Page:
One method is to use javascript to get the clients date/time then create a 
diff between that and your time and use it to change the display times. 
Here is a demo of getting the remote date and time

         <script language="JavaScript">
         <!-- begin
         function gogo() {
         var dt = new Date();
         var mm,dd,yy,h,m,s;
         mm = dt.getMonth()+1;
         dd = dt.getDate();
         yy = dt.getYear();
         h = dt.getHours();
         m = dt.getMinutes();
         s = dt.getSeconds();

         // end -->
<body<?if(!isset($Submit)):?> onload="gogo()"<?endif?>>
         echo "Remote date = $Month/$Day/$Year $Time <br>";



At 10:38 AM 4/04/2002, Miguel Cruz wrote:
>Among other user preferences, I need to record their time zone, so that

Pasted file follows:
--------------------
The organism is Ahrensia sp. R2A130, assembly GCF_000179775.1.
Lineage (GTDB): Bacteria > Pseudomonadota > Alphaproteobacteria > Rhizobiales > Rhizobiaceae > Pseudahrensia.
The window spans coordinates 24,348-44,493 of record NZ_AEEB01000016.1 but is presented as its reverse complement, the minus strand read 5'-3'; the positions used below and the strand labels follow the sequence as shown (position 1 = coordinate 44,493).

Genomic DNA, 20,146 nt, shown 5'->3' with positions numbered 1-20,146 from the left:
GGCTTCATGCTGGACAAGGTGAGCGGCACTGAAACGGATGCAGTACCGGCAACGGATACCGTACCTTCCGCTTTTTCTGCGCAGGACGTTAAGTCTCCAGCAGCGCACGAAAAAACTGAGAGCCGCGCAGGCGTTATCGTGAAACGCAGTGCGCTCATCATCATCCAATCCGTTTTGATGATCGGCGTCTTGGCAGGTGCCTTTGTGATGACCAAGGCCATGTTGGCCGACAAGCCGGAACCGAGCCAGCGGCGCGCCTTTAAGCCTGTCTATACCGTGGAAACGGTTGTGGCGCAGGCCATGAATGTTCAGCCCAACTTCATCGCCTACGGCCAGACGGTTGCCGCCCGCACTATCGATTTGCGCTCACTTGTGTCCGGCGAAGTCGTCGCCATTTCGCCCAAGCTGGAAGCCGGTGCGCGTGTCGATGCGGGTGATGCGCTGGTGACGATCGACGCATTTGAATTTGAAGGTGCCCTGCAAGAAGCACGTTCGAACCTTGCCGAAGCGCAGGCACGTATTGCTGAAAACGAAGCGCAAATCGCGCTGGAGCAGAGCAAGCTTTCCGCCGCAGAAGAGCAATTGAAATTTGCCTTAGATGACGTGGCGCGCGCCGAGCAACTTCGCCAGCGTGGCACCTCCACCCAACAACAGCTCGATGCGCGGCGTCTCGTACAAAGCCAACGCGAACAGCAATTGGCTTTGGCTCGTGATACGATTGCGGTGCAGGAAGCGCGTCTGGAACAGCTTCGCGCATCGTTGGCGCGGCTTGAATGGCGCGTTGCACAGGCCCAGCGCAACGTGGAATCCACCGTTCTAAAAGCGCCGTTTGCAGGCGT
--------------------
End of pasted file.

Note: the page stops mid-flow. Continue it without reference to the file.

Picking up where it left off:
>timestamps retrieved from a database can be displayed in their local time.
>There are all sorts of schemes for this, providing varying levels of
>detail (for a lot of detail, have a look in /usr/share/zoneinfo!). I would
>probably be willing to sacrifice subtle city-by-city idiosyncracies in
>exchange for simplicity as long as I were still able to handle daylight
>savings time for major populated areas. Recording "+0400", for instance,
>is not good enough.
>Has anyone worked with this in the context of PHP? Any good pointers or
>inspiration? Thanks.
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